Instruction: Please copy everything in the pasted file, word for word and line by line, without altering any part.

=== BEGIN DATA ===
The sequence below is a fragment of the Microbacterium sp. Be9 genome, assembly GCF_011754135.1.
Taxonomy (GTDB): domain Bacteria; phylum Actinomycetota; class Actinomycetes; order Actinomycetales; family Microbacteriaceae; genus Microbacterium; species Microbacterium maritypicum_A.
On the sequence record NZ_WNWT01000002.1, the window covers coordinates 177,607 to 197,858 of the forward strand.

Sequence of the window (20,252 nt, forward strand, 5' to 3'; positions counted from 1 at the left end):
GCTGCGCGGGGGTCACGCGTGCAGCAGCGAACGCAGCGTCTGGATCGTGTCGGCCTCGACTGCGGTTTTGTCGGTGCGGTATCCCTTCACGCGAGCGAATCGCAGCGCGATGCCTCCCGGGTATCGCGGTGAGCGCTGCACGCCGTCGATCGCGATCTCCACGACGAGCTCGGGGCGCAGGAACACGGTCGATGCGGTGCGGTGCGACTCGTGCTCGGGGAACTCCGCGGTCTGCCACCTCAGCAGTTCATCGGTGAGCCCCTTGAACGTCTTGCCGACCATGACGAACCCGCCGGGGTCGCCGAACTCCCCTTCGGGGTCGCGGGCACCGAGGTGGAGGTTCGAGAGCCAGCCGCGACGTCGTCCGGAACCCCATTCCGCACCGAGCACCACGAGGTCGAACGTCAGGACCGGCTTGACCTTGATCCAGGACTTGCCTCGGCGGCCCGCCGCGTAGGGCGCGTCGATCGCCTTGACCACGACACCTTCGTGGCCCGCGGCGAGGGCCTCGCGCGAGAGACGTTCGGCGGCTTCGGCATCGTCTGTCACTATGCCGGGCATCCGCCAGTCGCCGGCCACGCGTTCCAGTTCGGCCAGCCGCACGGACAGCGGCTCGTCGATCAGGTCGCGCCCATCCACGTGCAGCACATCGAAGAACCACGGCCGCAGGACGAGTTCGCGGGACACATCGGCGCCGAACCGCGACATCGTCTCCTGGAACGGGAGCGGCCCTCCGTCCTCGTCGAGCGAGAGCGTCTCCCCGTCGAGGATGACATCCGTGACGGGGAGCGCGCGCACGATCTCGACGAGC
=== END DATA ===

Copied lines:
The sequence below is a fragment of the Microbacterium sp. Be9 genome, assembly GCF_011754135.1.
Taxonomy (GTDB): domain Bacteria; phylum Actinomycetota; class Actinomycetes; order Actinomycetales; family Microbacteriaceae; genus Microbacterium; species Microbacterium maritypicum_A.
On the sequence record NZ_WNWT01000002.1, the window covers coordinates 177,607 to 197,858 of the forward strand.

Sequence of the window (20,252 nt, forward strand, 5' to 3'; positions counted from 1 at the left end):
GCTGCGCGGGGGTCACGCGTGCAGCAGCGAACGCAGCGTCTGGATCGTGTCGGCCTCGACTGCGGTTTTGTCGGTGCGGTATCCCTTCACGCGAGCGAATCGCAGCGCGATGCCTCCCGGGTATCGCGGTGAGCGCTGCACGCCGTCGATCGCGATCTCCACGACGAGCTCGGGGCGCAGGAACACGGTCGATGCGGTGCGGTGCGACTCGTGCTCGGGGAACTCCGCGGTCTGCCACCTCAGCAGTTCATCGGTGAGCCCCTTGAACGTCTTGCCGACCATGACGAACCCGCCGGGGTCGCCGAACTCCCCTTCGGGGTCGCGGGCACCGAGGTGGAGGTTCGAGAGCCAGCCGCGACGTCGTCCGGAACCCCATTCCGCACCGAGCACCACGAGGTCGAACGTCAGGACCGGCTTGACCTTGATCCAGGACTTGCCTCGGCGGCCCGCCGCGTAGGGCGCGTCGATCGCCTTGACCACGACACCTTCGTGGCCCGCGGCGAGGGCCTCGCGCGAGAGACGTTCGGCGGCTTCGGCATCGTCTGTCACTATGCCGGGCATCCGCCAGTCGCCGGCCACGCGTTCCAGTTCGGCCAGCCGCACGGACAGCGGCTCGTCGATCAGGTCGCGCCCATCCACGTGCAGCACATCGAAGAACCACGGCCGCAGGACGAGTTCGCGGGACACATCGGCGCCGAACCGCGACATCGTCTCCTGGAACGGGAGCGGCCCTCCGTCCTCGTCGAGCGAGAGCGTCTCCCCGTCGAGGATGACATCCGTGACGGGGAGCGCGCGCACGATCTCGACGAGC